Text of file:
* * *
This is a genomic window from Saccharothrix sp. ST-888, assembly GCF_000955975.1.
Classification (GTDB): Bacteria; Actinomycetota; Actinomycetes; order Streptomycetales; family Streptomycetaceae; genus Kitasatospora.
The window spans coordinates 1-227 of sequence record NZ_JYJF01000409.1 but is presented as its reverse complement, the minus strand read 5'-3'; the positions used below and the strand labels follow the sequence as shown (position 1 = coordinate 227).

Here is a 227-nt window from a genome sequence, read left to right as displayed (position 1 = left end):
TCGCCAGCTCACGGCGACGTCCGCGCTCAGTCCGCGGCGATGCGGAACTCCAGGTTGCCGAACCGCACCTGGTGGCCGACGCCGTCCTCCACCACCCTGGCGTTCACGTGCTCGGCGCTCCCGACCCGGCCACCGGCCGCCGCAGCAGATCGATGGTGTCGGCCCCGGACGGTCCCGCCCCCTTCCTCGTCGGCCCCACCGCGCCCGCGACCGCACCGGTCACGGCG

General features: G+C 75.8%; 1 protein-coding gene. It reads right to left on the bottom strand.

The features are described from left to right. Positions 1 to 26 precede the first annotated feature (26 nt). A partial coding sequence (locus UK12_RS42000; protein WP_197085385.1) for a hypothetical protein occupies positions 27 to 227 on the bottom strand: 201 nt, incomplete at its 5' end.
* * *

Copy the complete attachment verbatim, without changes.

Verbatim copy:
This is a genomic window from Saccharothrix sp. ST-888, assembly GCF_000955975.1.
Classification (GTDB): Bacteria; Actinomycetota; Actinomycetes; order Streptomycetales; family Streptomycetaceae; genus Kitasatospora.
The window spans coordinates 1-227 of sequence record NZ_JYJF01000409.1 but is presented as its reverse complement, the minus strand read 5'-3'; the positions used below and the strand labels follow the sequence as shown (position 1 = coordinate 227).

Here is a 227-nt window from a genome sequence, read left to right as displayed (position 1 = left end):
TCGCCAGCTCACGGCGACGTCCGCGCTCAGTCCGCGGCGATGCGGAACTCCAGGTTGCCGAACCGCACCTGGTGGCCGACGCCGTCCTCCACCACCCTGGCGTTCACGTGCTCGGCGCTCCCGACCCGGCCACCGGCCGCCGCAGCAGATCGATGGTGTCGGCCCCGGACGGTCCCGCCCCCTTCCTCGTCGGCCCCACCGCGCCCGCGACCGCACCGGTCACGGCG

General features: G+C 75.8%; 1 protein-coding gene. It reads right to left on the bottom strand.

The features are described from left to right. Positions 1 to 26 precede the first annotated feature (26 nt). A partial coding sequence (locus UK12_RS42000; protein WP_197085385.1) for a hypothetical protein occupies positions 27 to 227 on the bottom strand: 201 nt, incomplete at its 5' end.